- The final lever, industry and agriculture, poses another tremendous challenge. The industries that produce the most greenhouse gases are those that are energy and heat-intensive, including those that use iron, steel, and cement. For agriculture, fertilizer production, methane production (from livestock) and deforestation are major emission concerns. “What holds us back is a lack of incentives,” says Busse. “The honest truth of the matter [is that] ultimately greenhouse-gas reduction mostly increases costs, mostly without creating what most customers feel is a tangible benefit.” That makes it hard for companies to do the right thing, particularly in the most competitive industries.
A “Mix of Carrots and Sticks”
Moving past these technological, political, and economic challenges will require a dramatic departure from the status quo.
Unfortunately, our actions as individuals—think recycling or taking public transportation—are unlikely to sufficiently move the needle. The bulk of decisions about carbon emissions are made inside companies, so businesses have a huge role to play in taking us to a carbon-neutral future.
For one, sustainability goals need to be integrated throughout organizations, rather than siloed into a single department or team. This will ensure that every meaningful decision is made with environmental concerns in mind. “Sustainability has to be everybody’s problem,” says Busse.
Institutional investors can also put pressure on companies to improve their carbon footprints, and large firms can pressure their suppliers. But these kinds of incentives are also unlikely to be enough.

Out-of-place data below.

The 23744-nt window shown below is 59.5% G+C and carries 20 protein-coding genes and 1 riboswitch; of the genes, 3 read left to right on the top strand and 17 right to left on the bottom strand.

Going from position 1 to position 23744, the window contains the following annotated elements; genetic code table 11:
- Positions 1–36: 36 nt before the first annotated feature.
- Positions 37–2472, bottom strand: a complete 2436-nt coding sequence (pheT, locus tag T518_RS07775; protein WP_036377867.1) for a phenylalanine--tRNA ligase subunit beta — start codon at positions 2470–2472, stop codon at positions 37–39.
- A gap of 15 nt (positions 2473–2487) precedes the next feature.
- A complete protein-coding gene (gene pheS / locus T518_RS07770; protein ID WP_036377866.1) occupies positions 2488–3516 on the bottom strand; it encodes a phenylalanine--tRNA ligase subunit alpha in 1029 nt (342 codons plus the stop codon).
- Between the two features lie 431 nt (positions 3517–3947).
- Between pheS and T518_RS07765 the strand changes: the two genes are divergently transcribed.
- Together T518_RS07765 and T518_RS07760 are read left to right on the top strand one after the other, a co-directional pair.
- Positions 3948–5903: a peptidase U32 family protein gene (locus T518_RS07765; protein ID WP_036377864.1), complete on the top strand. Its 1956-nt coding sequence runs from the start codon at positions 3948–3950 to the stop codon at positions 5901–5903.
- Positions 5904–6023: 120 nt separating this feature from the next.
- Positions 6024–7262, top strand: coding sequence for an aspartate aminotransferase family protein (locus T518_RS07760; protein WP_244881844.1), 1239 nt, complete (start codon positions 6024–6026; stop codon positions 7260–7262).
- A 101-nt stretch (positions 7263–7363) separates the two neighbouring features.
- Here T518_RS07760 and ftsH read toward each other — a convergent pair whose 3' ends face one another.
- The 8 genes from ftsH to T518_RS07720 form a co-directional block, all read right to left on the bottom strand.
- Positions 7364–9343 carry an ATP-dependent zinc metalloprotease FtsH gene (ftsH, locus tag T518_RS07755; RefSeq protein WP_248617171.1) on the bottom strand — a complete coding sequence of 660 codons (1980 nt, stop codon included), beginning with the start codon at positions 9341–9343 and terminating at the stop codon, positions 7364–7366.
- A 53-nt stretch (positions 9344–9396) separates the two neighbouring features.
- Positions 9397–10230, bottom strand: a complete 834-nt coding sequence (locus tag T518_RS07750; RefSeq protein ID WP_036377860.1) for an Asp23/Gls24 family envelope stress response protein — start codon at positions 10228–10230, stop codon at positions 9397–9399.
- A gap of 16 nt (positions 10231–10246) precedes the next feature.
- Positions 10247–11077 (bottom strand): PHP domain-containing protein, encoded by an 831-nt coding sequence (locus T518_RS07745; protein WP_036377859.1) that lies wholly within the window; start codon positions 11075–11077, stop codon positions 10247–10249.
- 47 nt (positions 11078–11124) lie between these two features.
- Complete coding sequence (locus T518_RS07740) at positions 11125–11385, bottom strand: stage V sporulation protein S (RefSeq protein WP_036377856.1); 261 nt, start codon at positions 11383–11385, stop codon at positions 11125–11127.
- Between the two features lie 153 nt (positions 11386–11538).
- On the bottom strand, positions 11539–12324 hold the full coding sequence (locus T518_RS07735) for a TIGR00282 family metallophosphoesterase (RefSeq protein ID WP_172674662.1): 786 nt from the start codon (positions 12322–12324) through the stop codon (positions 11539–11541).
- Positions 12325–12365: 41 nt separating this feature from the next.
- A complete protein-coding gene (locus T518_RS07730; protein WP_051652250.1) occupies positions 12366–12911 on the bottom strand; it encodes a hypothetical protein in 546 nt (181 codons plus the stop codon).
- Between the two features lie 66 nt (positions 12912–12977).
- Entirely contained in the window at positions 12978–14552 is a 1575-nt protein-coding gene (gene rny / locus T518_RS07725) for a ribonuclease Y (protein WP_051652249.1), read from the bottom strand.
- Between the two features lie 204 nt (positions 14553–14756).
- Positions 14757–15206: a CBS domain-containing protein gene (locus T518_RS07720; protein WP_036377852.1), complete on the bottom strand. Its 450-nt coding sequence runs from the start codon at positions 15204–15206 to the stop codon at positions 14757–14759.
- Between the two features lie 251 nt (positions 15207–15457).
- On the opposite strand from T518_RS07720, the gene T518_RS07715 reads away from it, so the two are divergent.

“If companies respond to climate change only to the extent that it threatens their own profits, their own private incentives, then they’re not going to be doing enough. This is what we’ve been doing for the last 30 or 40 years,” says Busse.
This means that businesses also need to be clear and persistent in telling policymakers that all of us are better off if we can limit the rise in global temperature. Particularly, she advocates for a global carbon price, which would force the true costs of emitting carbon to be passed along to end users, such as customers. She also advocates for policies that support research and development into critical technologies such as battery storage and green hydrogen. And, since it will be hard to wean ourselves entirely off of carbon-intensive materials such as steel and cement, we may also need to invest in carbon-removal technologies.
Busse wants to see “a mix of carrots and sticks that will provide companies direct financial incentives to do not only what’s good for their own narrow and immediate interest, but what’s necessary for protecting the future.”
Editor’s note: Want to learn more? Watch the entire webinar. But also be sure to check out the extensive list of related reading, viewing, and listening, which Busse curated specifically for our audience. Delve into everything from the political challenges faced by nations around the world to just how economists would go about setting the price for carbon.
Jessica Love is editor in chief of Kellogg Insight.